He had some very good physical stops over the course of the 80.
O’Donoghue had a massive defensive work rate on Saturday against Saracens. He had 18 tackles with 4 missed. Only one of these was a proper miss. Two of the others were technical misses where he started a tackle but backed out when it was completed by someone else.
One of his missed ones was a side on scrag on Vunipola off the side of the scrum.
He got caught at a bad angle from scrummaging and Vunipola’s lateral attack line off the scrum was strong. O’Donoghue does go high, but he’s going for the part of Vunipola closest to him.
Vunipola’s fend and O’Donoghue’s slight angle of attack make this his worst miss. He was on the scene for the Mako Vunipola try but, once again, he was attacking from behind the ruck and a negative angle.
I think we’re a little too spaced out on this close range set, personally.
I had a criticism of O’Donoghue in the past it was that he maybe lacked a bit of “poison” on some of his hits – aggression, essentially – but I think he’s rectified that over the 12 months since coming back from injury. The scrap in the 49th minute ended up poorly for us overall, but I liked what I saw from O’Donoghue here.
A forward coach I worked with in Italy would pay close attention to any videos of fights in our games. He’d be looking for players – forwards in particular – who weren’t jumping into these scraps. O’Donoghue is right in it here, not taking a backwards step and I like that.
But even with this very solid performance, O’Donoghue wasn’t included in the Irish “stocktake”. Why was that? I doubt the decision was made over the course of one game. I thought O’Donoghue played well against Saracens – especially at short notice and with scaling lineout responsibilities during the game – but if there was one area where I thought he fell down, it was on the attacking side of the ball, especially in the carry.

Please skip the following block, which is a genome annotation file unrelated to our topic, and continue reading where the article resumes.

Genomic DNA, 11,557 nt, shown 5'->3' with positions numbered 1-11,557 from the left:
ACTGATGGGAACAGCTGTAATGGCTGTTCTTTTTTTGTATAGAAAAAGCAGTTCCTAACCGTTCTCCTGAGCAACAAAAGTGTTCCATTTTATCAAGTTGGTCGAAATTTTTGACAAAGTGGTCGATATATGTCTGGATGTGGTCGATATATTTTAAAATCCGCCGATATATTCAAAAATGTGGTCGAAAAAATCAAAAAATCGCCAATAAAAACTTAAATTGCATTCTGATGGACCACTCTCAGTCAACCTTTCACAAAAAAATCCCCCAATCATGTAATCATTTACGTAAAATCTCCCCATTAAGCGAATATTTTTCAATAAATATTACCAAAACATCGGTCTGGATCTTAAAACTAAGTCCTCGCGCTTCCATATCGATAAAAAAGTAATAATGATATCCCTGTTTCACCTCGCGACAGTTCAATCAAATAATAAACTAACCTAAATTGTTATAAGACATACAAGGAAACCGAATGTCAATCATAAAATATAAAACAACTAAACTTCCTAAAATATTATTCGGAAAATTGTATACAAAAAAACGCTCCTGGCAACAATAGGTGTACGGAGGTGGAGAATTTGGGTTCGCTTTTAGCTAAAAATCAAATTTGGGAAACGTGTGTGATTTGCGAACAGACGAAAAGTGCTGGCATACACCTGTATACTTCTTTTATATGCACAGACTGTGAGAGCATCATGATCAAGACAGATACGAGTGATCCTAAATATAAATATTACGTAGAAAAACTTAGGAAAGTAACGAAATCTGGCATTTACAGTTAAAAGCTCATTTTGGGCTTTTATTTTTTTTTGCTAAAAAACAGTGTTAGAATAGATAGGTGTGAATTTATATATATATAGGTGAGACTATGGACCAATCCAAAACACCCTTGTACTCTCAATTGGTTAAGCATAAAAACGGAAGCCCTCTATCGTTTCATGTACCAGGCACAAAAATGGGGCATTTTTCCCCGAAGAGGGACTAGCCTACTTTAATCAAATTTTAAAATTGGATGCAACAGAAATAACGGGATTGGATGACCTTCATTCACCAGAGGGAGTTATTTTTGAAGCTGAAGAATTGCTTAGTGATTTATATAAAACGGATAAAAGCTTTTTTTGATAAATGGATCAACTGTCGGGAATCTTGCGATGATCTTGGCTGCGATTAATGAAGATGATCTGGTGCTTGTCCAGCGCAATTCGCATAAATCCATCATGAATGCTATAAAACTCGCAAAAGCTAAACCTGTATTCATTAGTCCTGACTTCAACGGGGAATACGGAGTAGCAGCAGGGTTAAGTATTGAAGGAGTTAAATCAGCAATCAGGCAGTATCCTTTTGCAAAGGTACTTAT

He’s not a bad carrier of the ball in the wider areas – he’s a good strike zone runner – but I think he’s falling in between two stools at the moment; that is to say, not an explosive carrier against big opposition in tight exchanges and not dynamic enough in the wider channels. In this game, I think he was forced to play the role that Peter O’Mahony has found over the last few big games – a tight handler of the ball off #9 with expanded close-quarter carrying – and I don’t think that suits O’Donoghue’s strengths right now.
He didn’t lose any ball in contact on Saturday but the two GIFs above tell a consistent story throughout the game. When Jack runs onto the ball in that middle space, I think he’s a real danger but he’s been unlucky in some of the positions he’s found himself in.
That said, I don’t think O’Donoghue is even close to finishing his development. I think he’s got the frame for a little more bulk and, as long as it doesn’t hurt his lineout work, I think that will tighten up his hammer zone platform carrying and increase his effectiveness in the opposition 22. It might reduce some of his mobility on both sides of the ball in the wider areas but I think Jack has the frame for it.
If Jack can tweak his attacking game and keep working on his passing and offloading – which has come on this year too – I think he can build on his two Irish caps, especially if he can stay fit. He’s 25, incredibly versatile, hard-working and every other facet of his game is, in my opinion, ready to go.